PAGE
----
So while Bob baled, I put my converted boat trailer with the 4x8 plywood deck behind my Tacoma with the 6' bed, drove out into the field, and started grabbing bales. The forecast for Wednesday night was showers. I moved about 200 bales out of the field and into the top of the barn, without a hay elevator, by myself. Jim and Bob helped with the last load, tossing them up to me so that I could stack them, but I had loaded four loads, about 55 bales per load, onto the truck and trailer myself.

    Thursday morning was misty, but it hadn't actually rained. I loaded the truck and trailer a fifth time, and Jim came over to help get it into the barn. That made (I think) 280 bales into the barn, in addition to the 42 bales left over from last year that are still in there. Yeah, I know, that's old and should be gotten rid of, but it's still better than most of what's in Bob's barn. I gave away about 32 bales that weren't really dry enough to store. I was tired of putting hay in the barn anyway. Jim got 5, Khalif 10, and Rob 17. They'll all mostly use it as mulch.

    In the end, we never got enough rain to do more than barely wet the asphalt. If I'd left that wetter stuff unbaled it'd be dry now, but that's okay. I think two years ago we got 265 bales out of that field. Last year we got 230. This year, getting it done so late after a wet year, the counter said 315 bales, and most of that was good hay.

    Here in this part of Maine, nobody talks about second cuttings much. The question asked is simply, "Do you have your hay in?" I was really lucky to get hay dry this far into September.

    Dan
     
  16. Scomber

    Scomber Well-Known Member

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    Something else on the subject:

    I grew up with my Dad (corporate management type, but from a farm as a kid) talking about the dangers of spontaneous combustion in damp hay. And I know it'll go moldy if not properly dry. But what's properly dry? Bob's certainly wasn't bone dry. It seems like there are a number of people around here that feel that slightly damp is better than no hay at all, and they put it in their barns. But where do you draw the line?

    When we were baling at Bob's, Nat stopped by. Nat hays a lot for a number of people. He's one of the ones who was too busy to get to Bob's for the work, but he was haying next door and looked in on us. He said something like, "It's okay if it's slightly damp as long as it isn't wet." Okay. What?!? I think he may have meant something like, "As long as the inside of the plant has dried out, some surface moisture is allowable." I don't know how much of that to believe, as Nat also says that cattle can eat cruddy, stemmy, brown, slightly moldy hay and be just fine, because gut bacteria will make what's needed from it. Well, no, not if there isn't any protein/nitrogen left present, say I. Anyway, they say that a damp bale left outside for a few days will "sweat" the moisture out and be fine. I'm still learning where to draw the line. This year I was lucky. I got a big harvest and was able to just give away the damper stuff to friends.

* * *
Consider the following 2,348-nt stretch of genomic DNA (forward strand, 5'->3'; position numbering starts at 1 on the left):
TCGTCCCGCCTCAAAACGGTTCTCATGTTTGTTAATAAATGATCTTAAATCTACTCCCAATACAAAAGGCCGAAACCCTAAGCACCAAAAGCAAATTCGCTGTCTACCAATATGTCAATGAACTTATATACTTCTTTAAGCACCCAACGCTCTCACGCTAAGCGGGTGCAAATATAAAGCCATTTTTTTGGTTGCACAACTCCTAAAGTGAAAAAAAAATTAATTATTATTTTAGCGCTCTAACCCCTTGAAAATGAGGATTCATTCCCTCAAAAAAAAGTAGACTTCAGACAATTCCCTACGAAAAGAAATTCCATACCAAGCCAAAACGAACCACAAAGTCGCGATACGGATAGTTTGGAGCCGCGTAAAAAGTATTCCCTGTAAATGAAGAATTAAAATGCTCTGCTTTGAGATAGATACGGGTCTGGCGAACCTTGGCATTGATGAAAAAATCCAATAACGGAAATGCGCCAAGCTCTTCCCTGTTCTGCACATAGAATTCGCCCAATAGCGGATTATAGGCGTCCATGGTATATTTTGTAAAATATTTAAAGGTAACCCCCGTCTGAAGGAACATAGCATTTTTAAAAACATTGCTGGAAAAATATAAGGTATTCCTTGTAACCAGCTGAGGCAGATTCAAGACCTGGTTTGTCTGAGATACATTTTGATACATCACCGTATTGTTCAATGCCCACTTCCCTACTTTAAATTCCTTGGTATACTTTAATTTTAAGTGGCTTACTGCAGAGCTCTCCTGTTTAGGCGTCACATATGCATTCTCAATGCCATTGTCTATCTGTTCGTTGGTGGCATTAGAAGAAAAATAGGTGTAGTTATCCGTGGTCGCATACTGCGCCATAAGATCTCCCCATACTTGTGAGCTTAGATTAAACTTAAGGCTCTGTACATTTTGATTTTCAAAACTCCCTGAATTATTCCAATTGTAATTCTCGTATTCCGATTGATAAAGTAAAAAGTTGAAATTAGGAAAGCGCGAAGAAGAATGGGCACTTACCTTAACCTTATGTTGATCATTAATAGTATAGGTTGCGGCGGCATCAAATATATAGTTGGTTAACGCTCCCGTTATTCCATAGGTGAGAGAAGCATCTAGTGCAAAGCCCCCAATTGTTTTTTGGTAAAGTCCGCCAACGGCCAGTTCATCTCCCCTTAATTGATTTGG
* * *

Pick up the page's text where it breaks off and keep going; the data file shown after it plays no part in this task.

Dan
     
  17. HilltopDaisy

    HilltopDaisy Well-Known Member Supporter

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    I buy hay from a neighbor and consider myself very lucky. I have a friend who puts up his own, and does another neighbor's on shares, and every year he says "Never again". It's too stressful because you can't control the weather, and machinery breaks down at the worst times.
     
  18. rambler

    rambler Well-Known Member Supporter

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    Cattle typically get a mix of feed, one part of which can be really cruddy hay. Done it many times myself. I would _not_ try to make them live off only moldy bales, but have you ever tried a too-wet bale of clover that has dried down & gotten brown & hard like a brick?

    Those cattle will lick it up & stand there, beg for more.

    Anyhow, the rest of what you say is true, and it is just a guessing game, learn as you go. If it got moldy but didn't catch on fire, then it was a bit wet to bale, but got by with it.

    Some folks salt the bales if they are wet, but I hate what salt does to metal & buildings and all so wouldn't want to do that.

    If only a dozen or so are wet, stand them on edge, with room around them, for a week or so. They well go through their sweat, but with air around them won't build up the heat to catch on fire. Generally they turn out real well yet - for cattle anyhow.

    --->Paul
     
  19. Jennifer L.

    Jennifer L. Well-Known Member Supporter

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    And to add to what Paul said, if you are going to mow away wet hay, pack it as tight as possible. This excludes the air so you don't get a fire started. I've heard my neighbor talk about finding 6' char circles in the mow when feeding out, where the hay oxidized but couldn't actually burn because there was no air for the fire. That's if you have to put it in, anyway.

    Jennifer
     
  20. vicker

    vicker Well-Known Member

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    We have several neigbors who stack their own hay in shocks. One does about 4 acres and is now doing it for the 3'rd of the season. He has his own tractor and rake but does the rest by hand. Another has a son and they do it all by hand (sythes, rakes and forks). Not sure of the acerage, but big shocks. When I was a kid of around 9-10 my grandmother couldn't get her's baled, but did get it raked into rows. Me and a couple cousins shocked it and later carried it to the mow. It wasn't fun, but funny thing, years later when my grandma died I was asked if I wanted anything from the old home. I picked a hay rake :shrug: